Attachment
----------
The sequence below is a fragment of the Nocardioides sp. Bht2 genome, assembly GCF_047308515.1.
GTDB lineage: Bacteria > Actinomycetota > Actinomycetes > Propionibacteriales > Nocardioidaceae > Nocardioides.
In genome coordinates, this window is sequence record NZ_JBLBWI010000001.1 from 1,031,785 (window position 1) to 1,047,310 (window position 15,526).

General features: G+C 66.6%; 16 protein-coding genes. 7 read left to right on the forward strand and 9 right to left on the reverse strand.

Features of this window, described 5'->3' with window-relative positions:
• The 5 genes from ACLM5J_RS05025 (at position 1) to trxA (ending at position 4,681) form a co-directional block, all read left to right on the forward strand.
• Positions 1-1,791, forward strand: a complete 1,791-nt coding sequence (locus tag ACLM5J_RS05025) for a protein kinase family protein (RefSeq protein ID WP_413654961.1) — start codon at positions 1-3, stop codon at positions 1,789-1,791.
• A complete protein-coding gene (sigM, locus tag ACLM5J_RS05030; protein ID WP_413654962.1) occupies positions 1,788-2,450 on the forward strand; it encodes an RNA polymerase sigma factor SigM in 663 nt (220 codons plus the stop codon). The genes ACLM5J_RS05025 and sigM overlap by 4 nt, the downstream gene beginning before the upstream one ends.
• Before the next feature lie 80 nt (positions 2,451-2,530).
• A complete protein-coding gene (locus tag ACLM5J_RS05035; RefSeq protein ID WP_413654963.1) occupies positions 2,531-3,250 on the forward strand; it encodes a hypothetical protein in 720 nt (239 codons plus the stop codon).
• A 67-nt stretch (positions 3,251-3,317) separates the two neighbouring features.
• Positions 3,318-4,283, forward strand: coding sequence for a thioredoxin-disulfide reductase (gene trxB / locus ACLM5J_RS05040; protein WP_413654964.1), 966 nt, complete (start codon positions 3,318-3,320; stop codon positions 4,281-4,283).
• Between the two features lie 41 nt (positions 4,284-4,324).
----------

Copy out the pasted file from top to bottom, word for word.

The sequence below is a fragment of the Nocardioides sp. Bht2 genome, assembly GCF_047308515.1.
GTDB lineage: Bacteria > Actinomycetota > Actinomycetes > Propionibacteriales > Nocardioidaceae > Nocardioides.
In genome coordinates, this window is sequence record NZ_JBLBWI010000001.1 from 1,031,785 (window position 1) to 1,047,310 (window position 15,526).

General features: G+C 66.6%; 16 protein-coding genes. 7 read left to right on the forward strand and 9 right to left on the reverse strand.

Features of this window, described 5'->3' with window-relative positions:
• The 5 genes from ACLM5J_RS05025 (at position 1) to trxA (ending at position 4,681) form a co-directional block, all read left to right on the forward strand.
• Positions 1-1,791, forward strand: a complete 1,791-nt coding sequence (locus tag ACLM5J_RS05025) for a protein kinase family protein (RefSeq protein ID WP_413654961.1) — start codon at positions 1-3, stop codon at positions 1,789-1,791.
• A complete protein-coding gene (sigM, locus tag ACLM5J_RS05030; protein ID WP_413654962.1) occupies positions 1,788-2,450 on the forward strand; it encodes an RNA polymerase sigma factor SigM in 663 nt (220 codons plus the stop codon). The genes ACLM5J_RS05025 and sigM overlap by 4 nt, the downstream gene beginning before the upstream one ends.
• Before the next feature lie 80 nt (positions 2,451-2,530).
• A complete protein-coding gene (locus tag ACLM5J_RS05035; RefSeq protein ID WP_413654963.1) occupies positions 2,531-3,250 on the forward strand; it encodes a hypothetical protein in 720 nt (239 codons plus the stop codon).
• A 67-nt stretch (positions 3,251-3,317) separates the two neighbouring features.
• Positions 3,318-4,283, forward strand: coding sequence for a thioredoxin-disulfide reductase (gene trxB / locus ACLM5J_RS05040; protein WP_413654964.1), 966 nt, complete (start codon positions 3,318-3,320; stop codon positions 4,281-4,283).
• Between the two features lie 41 nt (positions 4,284-4,324).